As a career artist since the early 1980s, Noel McKenna has honed what is best described as an idiosyncratic vision in paint, print and the occasional ceramic. Those who are already aware of his practice will know that his regular subjects include napping pets, cats and dogs begging for food at the table, watchful birds, people reading and people watching television.
The works in McKenna’s ‘Map’ series, on display as a group for the first time in ‘Noel McKenna: Landscape – Mapped‘ at the Queensland Art Gallery until 2 April 2018, are information-rich, with something of the obsessive focus of a trainspotter in them. They are a contribution to the dialogues of nationhood and space, answering, one map at a time, the elemental question: What is Australia made of?
There are 19 works in the series: 13 of these take Australia as their central motif. One is of New Zealand. A further four provide finer details of parts of Australia: Queensland, Brisbane, Sydney’s Centennial Park, and the Sydney CBD’s public toilets (the male toilets, at least). Finally, SELF 2011 charts the artist’s life events in corresponding degrees of happiness in a graph.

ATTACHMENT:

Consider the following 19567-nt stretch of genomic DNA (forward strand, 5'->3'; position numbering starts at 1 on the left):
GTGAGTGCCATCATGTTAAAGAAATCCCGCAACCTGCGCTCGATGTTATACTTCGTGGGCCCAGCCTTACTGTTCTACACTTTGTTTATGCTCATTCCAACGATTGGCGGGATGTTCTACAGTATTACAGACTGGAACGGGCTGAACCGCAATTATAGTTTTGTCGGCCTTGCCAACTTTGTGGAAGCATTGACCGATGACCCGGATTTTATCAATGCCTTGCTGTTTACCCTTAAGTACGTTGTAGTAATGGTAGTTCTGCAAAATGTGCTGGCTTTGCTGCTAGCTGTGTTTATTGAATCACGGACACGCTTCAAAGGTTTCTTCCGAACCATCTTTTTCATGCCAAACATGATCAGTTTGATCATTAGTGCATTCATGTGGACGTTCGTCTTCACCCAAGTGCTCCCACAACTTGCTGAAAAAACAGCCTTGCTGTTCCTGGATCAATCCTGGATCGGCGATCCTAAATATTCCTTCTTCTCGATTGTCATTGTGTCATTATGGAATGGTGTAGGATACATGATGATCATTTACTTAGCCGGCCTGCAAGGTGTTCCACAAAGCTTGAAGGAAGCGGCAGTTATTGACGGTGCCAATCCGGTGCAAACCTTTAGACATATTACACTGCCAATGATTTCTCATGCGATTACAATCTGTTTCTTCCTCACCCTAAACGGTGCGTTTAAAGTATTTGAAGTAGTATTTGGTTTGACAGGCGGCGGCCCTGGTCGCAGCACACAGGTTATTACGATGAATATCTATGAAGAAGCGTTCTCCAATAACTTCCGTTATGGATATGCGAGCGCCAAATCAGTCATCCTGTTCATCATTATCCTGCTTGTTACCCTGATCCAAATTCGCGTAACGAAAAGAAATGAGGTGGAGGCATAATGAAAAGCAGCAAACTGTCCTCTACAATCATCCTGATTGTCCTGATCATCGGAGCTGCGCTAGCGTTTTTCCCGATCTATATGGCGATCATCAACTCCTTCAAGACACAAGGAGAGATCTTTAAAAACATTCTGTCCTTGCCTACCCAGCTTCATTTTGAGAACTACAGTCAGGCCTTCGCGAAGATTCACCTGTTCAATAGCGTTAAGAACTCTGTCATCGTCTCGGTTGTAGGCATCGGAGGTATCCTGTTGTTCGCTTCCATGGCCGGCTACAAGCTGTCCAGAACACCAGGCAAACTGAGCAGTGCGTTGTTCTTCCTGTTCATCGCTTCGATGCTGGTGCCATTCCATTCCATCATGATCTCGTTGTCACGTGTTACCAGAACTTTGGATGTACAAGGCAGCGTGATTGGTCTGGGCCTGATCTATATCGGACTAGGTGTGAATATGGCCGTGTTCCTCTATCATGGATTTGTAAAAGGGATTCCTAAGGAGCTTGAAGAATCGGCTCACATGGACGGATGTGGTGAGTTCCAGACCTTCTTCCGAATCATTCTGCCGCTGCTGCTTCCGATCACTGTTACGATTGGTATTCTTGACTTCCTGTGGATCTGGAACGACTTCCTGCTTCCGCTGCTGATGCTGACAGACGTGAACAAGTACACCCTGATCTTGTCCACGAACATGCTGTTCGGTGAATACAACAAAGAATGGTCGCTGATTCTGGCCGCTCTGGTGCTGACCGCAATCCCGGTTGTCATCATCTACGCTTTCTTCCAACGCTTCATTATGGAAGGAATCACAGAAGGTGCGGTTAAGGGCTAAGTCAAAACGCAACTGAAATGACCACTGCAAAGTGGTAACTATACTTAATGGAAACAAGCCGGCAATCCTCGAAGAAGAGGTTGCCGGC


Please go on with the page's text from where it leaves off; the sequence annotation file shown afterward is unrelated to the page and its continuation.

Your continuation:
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The exhibition, which groups these ‘Map’ works into three main themes — infrastructure, nature and memory — allows us to venture beyond their general-interest topics and glimpse a few impressions of the national character. About his work Big Things, Australia 2004, the artist himself writes:
‘One of the reasons towns build these Big Things is to attract tourists and to be noticed and I have seen similar things in New Zealand and the United States, but while not sure, I feel maybe we have more per capita than anywhere in the world? . . . They do work in getting towns noticed on the tourist map, but it is a different approach to a regional town in Italy that is known for a particular type of cheese made the same way for 300 years’.
McKenna’s appreciation for the ‘things’ of Australia, naive as it might seem on the surface, is sophisticated and contagious. His enthusiasm for classification, description and location endows us with facts, and facts build confidence. We are better acquainted with our country, and with ourselves, for his efforts.
Peter McKay is Curator, Contemporary Australian Art, QAGOMA